Everybody wins in Boeing’s energy-reduction battle

There is nothing like a little friendly competition to show how when Boeing competes, the planet wins with reduced energy use. In Boeing’s inaugural site-wide Battle of the Buildings competition this past April, North Boeing Field in Seattle, Wash. reigned supreme out of 47 sites in six countries. The Everett, Wash. site also emerged as a winner, rounding out the list of energy saving leaders with a bronze award.

North Boeing Field employees adopted a variety of energy-saving actions, from turning off lights and equipment when not in use, to projects with bigger impacts like adjusting ventilation system motors and improving processes in their paint hangar. “Adjusting motor speeds is a good way to reduce equipment energy use by up to 50 percent or more; it also reduces wear and tear on ventilation equipment,” said Beth Gilbertson, Boeing Facilities resource and utility conservation specialist.

Paint hangars at North Boeing Field make use of paint that cures at lower temperatures, requiring significantly less energy for the drying process.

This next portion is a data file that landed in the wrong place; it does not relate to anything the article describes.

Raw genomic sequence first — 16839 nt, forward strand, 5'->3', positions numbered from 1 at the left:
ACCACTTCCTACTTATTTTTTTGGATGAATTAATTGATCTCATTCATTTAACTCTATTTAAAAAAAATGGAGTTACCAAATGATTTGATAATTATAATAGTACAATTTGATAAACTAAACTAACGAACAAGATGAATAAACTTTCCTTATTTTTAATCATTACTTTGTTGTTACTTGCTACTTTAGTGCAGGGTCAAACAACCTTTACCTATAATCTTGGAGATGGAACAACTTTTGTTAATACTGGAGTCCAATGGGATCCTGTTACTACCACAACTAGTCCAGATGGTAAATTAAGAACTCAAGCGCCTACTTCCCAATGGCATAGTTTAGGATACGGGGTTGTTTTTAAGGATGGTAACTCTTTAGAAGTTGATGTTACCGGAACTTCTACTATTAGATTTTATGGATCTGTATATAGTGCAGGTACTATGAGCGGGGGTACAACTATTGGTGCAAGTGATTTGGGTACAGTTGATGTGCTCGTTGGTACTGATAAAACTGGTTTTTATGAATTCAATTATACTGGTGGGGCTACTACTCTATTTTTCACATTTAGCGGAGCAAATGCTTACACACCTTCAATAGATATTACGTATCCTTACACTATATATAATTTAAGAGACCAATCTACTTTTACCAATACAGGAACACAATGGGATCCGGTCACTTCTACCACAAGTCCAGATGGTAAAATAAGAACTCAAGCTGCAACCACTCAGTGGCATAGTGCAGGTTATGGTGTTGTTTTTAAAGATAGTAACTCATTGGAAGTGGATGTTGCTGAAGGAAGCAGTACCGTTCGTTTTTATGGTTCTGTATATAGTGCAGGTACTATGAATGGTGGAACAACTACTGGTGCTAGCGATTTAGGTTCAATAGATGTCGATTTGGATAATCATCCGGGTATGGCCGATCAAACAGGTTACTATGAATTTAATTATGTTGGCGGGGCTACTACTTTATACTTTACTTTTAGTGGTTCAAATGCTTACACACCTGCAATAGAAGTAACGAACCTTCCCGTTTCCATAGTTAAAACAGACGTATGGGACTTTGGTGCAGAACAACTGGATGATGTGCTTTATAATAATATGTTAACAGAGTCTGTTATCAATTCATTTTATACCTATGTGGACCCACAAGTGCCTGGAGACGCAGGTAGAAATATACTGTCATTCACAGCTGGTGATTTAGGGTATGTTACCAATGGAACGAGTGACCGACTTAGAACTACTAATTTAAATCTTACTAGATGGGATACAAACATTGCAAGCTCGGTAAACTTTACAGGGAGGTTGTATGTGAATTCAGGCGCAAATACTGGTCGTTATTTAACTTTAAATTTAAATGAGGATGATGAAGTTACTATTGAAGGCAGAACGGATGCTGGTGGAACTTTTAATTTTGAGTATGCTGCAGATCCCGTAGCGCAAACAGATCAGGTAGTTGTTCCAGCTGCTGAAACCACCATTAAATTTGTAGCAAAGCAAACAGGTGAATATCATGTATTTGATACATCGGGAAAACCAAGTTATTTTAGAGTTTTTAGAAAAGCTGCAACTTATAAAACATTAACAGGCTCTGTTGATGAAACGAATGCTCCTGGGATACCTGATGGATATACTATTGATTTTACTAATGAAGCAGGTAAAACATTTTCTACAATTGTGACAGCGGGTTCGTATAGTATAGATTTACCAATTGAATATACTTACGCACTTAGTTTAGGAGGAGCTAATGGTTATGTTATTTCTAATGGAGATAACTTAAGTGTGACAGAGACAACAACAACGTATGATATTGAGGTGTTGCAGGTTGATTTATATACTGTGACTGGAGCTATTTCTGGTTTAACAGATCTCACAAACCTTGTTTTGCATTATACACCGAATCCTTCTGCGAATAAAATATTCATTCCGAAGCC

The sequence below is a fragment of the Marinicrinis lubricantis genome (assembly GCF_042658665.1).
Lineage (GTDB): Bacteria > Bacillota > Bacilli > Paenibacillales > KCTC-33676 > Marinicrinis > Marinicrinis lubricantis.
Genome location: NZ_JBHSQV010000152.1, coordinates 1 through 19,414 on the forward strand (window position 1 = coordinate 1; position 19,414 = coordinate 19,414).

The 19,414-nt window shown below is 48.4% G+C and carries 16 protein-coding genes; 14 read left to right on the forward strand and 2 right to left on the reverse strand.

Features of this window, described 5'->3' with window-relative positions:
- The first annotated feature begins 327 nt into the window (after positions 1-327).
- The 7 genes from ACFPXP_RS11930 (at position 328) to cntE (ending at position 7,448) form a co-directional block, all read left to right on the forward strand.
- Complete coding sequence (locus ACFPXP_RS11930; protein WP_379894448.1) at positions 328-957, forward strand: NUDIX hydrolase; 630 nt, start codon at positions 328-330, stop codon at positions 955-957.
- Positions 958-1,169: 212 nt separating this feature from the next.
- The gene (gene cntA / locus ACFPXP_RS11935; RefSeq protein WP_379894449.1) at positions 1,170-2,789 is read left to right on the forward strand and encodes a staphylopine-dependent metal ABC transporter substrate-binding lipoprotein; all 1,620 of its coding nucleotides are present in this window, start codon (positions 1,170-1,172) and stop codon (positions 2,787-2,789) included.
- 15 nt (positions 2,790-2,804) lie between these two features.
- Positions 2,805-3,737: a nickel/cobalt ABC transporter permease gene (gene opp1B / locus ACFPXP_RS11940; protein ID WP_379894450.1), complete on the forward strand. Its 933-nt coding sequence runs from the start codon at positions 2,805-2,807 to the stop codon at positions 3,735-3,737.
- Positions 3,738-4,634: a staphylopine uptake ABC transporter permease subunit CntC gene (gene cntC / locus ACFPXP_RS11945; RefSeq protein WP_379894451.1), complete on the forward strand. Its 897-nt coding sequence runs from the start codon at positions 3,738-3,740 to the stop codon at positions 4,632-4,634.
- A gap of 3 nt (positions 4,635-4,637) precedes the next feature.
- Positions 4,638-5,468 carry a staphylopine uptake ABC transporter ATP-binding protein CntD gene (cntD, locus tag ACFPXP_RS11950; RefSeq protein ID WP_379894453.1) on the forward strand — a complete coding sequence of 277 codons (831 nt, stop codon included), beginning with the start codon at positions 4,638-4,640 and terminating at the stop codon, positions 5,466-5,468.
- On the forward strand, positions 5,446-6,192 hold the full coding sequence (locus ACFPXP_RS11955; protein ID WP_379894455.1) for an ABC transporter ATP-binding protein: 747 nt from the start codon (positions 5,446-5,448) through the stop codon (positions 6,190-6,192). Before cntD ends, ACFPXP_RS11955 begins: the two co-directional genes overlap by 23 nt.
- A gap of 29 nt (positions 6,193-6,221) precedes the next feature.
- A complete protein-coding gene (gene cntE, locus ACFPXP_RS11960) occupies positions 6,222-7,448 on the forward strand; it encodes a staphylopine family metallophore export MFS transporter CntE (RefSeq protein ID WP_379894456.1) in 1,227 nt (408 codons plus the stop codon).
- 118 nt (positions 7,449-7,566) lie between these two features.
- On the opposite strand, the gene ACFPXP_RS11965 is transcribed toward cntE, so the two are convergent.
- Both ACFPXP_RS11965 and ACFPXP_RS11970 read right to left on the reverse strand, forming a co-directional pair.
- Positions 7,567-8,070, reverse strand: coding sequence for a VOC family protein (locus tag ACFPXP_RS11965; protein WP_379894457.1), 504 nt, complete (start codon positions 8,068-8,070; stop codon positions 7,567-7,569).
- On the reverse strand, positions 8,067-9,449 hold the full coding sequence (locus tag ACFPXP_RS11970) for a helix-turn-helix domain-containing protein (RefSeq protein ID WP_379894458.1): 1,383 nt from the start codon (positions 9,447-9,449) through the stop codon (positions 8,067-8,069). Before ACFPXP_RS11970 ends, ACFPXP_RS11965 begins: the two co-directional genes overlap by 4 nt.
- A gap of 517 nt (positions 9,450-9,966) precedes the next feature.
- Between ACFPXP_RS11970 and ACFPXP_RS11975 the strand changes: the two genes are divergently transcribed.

The competition also sparked impressive energy reduction at other Washington sites. In Auburn and Frederickson, Washington, employees powered off lights during just one weekend overnight shift in an area where nobody was working. This simple action saved enough energy to power 31 average homes for an entire month.

Twenty-three Boeing sites reduced their energy use, with 12 locations saving 10 percent or more throughout the competition. Those savings helped reduce Boeing’s overall energy consumption by 1.6 percent, or enough to power nearly 4,000 average homes for a year.

“Extraordinary employee participation demonstrates Boeing’s commitment to the environment,” said Steve Shestag, Environment Director. “Activities like this reflect our aspirations as the best in aerospace and an enduring global industrial champion.”

Boeing’s new environment strategy, publicly released in June 2018, includes targets to reduce energy use by 10 percent and greenhouse gas emissions by 25 percent by the year 2025.

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